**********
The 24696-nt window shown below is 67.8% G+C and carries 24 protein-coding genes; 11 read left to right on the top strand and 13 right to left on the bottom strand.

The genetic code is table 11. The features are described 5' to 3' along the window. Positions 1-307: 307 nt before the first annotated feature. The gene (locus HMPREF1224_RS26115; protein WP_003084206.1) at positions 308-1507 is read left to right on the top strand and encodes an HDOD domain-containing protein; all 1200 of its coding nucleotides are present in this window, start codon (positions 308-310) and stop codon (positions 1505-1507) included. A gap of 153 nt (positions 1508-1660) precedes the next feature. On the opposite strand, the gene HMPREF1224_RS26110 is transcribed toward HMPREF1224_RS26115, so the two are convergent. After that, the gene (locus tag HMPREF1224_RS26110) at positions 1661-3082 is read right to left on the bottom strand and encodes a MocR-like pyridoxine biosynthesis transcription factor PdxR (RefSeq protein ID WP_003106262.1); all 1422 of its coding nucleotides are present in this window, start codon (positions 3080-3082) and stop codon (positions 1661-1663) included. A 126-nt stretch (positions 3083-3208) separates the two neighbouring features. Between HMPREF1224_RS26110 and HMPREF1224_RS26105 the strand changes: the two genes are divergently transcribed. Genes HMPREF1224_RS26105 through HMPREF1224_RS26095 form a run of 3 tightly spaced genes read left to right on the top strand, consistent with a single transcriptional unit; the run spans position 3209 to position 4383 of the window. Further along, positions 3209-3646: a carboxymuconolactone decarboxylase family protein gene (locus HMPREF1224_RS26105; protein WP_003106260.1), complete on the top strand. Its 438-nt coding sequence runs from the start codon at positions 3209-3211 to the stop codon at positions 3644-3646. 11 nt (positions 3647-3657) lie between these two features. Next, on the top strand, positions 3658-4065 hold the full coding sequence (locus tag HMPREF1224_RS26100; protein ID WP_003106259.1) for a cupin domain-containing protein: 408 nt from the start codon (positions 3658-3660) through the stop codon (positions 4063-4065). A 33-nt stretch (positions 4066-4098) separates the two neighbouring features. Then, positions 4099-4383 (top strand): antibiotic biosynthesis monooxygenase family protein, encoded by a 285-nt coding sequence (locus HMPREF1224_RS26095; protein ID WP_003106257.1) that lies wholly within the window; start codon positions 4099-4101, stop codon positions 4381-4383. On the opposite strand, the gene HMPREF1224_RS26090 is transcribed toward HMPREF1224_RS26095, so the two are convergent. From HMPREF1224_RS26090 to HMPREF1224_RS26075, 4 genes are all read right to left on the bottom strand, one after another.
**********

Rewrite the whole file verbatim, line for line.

The 24696-nt window shown below is 67.8% G+C and carries 24 protein-coding genes; 11 read left to right on the top strand and 13 right to left on the bottom strand.

The genetic code is table 11. The features are described 5' to 3' along the window. Positions 1-307: 307 nt before the first annotated feature. The gene (locus HMPREF1224_RS26115; protein WP_003084206.1) at positions 308-1507 is read left to right on the top strand and encodes an HDOD domain-containing protein; all 1200 of its coding nucleotides are present in this window, start codon (positions 308-310) and stop codon (positions 1505-1507) included. A gap of 153 nt (positions 1508-1660) precedes the next feature. On the opposite strand, the gene HMPREF1224_RS26110 is transcribed toward HMPREF1224_RS26115, so the two are convergent. After that, the gene (locus tag HMPREF1224_RS26110) at positions 1661-3082 is read right to left on the bottom strand and encodes a MocR-like pyridoxine biosynthesis transcription factor PdxR (RefSeq protein ID WP_003106262.1); all 1422 of its coding nucleotides are present in this window, start codon (positions 3080-3082) and stop codon (positions 1661-1663) included. A 126-nt stretch (positions 3083-3208) separates the two neighbouring features. Between HMPREF1224_RS26110 and HMPREF1224_RS26105 the strand changes: the two genes are divergently transcribed. Genes HMPREF1224_RS26105 through HMPREF1224_RS26095 form a run of 3 tightly spaced genes read left to right on the top strand, consistent with a single transcriptional unit; the run spans position 3209 to position 4383 of the window. Further along, positions 3209-3646: a carboxymuconolactone decarboxylase family protein gene (locus HMPREF1224_RS26105; protein WP_003106260.1), complete on the top strand. Its 438-nt coding sequence runs from the start codon at positions 3209-3211 to the stop codon at positions 3644-3646. 11 nt (positions 3647-3657) lie between these two features. Next, on the top strand, positions 3658-4065 hold the full coding sequence (locus tag HMPREF1224_RS26100; protein ID WP_003106259.1) for a cupin domain-containing protein: 408 nt from the start codon (positions 3658-3660) through the stop codon (positions 4063-4065). A 33-nt stretch (positions 4066-4098) separates the two neighbouring features. Then, positions 4099-4383 (top strand): antibiotic biosynthesis monooxygenase family protein, encoded by a 285-nt coding sequence (locus HMPREF1224_RS26095; protein ID WP_003106257.1) that lies wholly within the window; start codon positions 4099-4101, stop codon positions 4381-4383. On the opposite strand, the gene HMPREF1224_RS26090 is transcribed toward HMPREF1224_RS26095, so the two are convergent. From HMPREF1224_RS26090 to HMPREF1224_RS26075, 4 genes are all read right to left on the bottom strand, one after another.